These authors contributed equally to this work.
Article first published online: 12 JUL 2012
Copyright © 2012 American Association for the Study of Liver Diseases
Volume 56, Issue 3, pages 861–872, September 2012
How to Cite
Lagaye, S., Shen, H., Saunier, B., Nascimbeni, M., Gaston, J., Bourdoncle, P., Hannoun, L., Massault, P.-P., Vallet-Pichard, A., Mallet, V. and Pol, S. (2012), Efficient replication of primary or culture hepatitis C virus isolates in human liver slices: A relevant ex vivo model of liver infection. Hepatology, 56: 861–872. doi: 10.1002/hep.25738
Potential conflict of interest: Nothing to report.
- Issue published online: 28 AUG 2012
- Article first published online: 12 JUL 2012
- Accepted manuscript online: 27 MAR 2012 12:00AM EST
- Manuscript Accepted: 13 MAR 2012
- Manuscript Received: 28 JUN 2011
- Institut National de la Santé et de la Recherche Médicale (INSERM, France)
- Institut National du Cancer (INCa, France)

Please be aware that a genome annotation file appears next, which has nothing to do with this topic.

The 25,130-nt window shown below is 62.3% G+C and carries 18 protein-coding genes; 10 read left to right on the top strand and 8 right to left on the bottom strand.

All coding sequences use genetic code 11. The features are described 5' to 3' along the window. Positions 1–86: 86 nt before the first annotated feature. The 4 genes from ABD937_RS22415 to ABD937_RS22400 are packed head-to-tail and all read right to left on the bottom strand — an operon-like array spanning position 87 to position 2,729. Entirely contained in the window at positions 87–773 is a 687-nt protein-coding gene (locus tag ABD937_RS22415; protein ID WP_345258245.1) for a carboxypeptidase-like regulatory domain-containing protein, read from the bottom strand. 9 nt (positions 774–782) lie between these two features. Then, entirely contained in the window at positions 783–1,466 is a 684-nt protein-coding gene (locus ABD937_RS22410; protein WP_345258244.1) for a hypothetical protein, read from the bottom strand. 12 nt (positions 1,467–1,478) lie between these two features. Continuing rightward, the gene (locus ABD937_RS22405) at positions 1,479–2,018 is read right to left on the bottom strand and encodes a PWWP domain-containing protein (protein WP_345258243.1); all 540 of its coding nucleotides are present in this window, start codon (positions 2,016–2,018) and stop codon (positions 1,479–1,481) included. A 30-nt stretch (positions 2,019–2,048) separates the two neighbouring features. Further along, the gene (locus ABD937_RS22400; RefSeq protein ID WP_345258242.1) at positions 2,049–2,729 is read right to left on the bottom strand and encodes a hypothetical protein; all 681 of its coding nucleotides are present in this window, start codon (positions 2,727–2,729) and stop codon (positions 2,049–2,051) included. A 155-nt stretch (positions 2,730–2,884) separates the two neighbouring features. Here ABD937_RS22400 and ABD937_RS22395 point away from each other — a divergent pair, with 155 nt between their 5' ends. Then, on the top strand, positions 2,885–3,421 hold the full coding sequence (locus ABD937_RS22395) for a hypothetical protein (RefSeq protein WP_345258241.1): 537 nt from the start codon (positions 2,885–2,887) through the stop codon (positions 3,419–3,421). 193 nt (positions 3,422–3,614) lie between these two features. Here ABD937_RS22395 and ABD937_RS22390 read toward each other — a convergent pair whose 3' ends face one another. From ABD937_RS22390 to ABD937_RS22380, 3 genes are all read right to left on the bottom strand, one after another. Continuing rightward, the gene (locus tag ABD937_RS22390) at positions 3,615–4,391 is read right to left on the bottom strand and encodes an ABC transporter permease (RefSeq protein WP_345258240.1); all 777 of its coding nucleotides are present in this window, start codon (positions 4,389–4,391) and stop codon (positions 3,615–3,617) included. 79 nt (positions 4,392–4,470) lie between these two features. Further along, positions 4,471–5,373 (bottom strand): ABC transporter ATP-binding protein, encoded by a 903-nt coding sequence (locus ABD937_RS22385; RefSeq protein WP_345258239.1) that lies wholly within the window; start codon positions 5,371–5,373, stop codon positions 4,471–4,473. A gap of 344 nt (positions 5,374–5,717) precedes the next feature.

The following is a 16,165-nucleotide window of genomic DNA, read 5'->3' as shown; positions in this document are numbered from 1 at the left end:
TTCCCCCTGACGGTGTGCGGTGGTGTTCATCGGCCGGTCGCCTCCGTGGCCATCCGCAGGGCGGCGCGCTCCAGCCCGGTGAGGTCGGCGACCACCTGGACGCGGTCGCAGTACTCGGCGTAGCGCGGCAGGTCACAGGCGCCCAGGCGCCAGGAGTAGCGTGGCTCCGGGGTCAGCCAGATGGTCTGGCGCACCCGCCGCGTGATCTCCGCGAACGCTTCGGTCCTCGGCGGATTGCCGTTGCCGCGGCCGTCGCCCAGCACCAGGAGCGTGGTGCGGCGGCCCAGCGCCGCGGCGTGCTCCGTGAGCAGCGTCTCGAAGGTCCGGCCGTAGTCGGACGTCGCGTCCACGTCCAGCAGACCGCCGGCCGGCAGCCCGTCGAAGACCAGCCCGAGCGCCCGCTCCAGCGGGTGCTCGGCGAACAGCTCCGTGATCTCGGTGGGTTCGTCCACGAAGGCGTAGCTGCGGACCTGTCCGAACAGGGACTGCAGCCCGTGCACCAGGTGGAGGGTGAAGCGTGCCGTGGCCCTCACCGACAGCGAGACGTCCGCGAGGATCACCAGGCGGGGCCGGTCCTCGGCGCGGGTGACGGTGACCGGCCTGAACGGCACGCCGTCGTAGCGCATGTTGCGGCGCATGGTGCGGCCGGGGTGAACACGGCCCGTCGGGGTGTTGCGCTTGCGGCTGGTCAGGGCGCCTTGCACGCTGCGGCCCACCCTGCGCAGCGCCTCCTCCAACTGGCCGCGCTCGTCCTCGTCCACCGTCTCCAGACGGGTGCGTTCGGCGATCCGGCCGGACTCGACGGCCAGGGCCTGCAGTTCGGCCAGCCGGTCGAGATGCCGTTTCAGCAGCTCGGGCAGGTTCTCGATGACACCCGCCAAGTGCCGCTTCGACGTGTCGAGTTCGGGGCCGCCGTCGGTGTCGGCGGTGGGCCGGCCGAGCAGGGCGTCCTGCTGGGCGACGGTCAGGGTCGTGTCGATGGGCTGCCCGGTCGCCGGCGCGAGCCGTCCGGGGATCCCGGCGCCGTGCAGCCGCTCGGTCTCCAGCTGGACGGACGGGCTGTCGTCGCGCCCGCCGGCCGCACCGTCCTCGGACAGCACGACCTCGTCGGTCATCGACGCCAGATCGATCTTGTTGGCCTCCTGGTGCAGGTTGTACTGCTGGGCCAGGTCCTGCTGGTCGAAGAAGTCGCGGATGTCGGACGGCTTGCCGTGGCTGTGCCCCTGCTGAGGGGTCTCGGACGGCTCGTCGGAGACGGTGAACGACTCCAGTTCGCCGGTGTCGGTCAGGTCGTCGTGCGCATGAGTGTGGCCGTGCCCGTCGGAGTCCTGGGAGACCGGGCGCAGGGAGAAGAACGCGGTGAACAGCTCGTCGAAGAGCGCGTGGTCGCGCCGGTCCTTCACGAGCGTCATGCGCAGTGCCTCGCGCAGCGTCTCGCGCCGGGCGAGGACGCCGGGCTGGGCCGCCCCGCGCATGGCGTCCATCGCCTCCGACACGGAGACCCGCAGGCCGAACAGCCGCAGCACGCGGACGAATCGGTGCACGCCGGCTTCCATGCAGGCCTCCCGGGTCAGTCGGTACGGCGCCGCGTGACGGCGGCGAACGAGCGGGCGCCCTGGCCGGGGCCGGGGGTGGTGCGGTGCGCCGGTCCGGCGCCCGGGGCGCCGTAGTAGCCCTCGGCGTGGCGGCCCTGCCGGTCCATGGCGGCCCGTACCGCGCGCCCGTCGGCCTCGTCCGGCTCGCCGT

- Centre National de la Recherche Scientifique (CNRS, France) and from Roche
The development of human cultured hepatitis C virus (HCV) replication-permissive hepatocarcinoma cell lines has provided important new virological tools to study the mechanisms of HCV infection; however, this experimental model remains distantly related to physiological and pathological conditions. Here, we report the development of a new ex vivo model using human adult liver slices culture, demonstrating, for the first time, the ability of primary isolates to undergo de novo viral replication with the production of high-titer infectious virus as well as Japanese fulminant hepatitis type 1, H77/C3, and Con1/C3. This experimental model was employed to demonstrate HCV neutralization or HCV inhibition, in a dose-dependent manner, either by cluster of differentiation 81 or envelope protein 2–specific antibodies or convalescent serum from a recovered HCV patient or by antiviral drugs. Conclusion: This new ex vivo model represents a powerful tool for studying the viral life cycle and dynamics of virus spread in native tissue and also allows one to evaluate the efficacy of new antiviral drugs. (HEPATOLOGY 2012;56:861–872)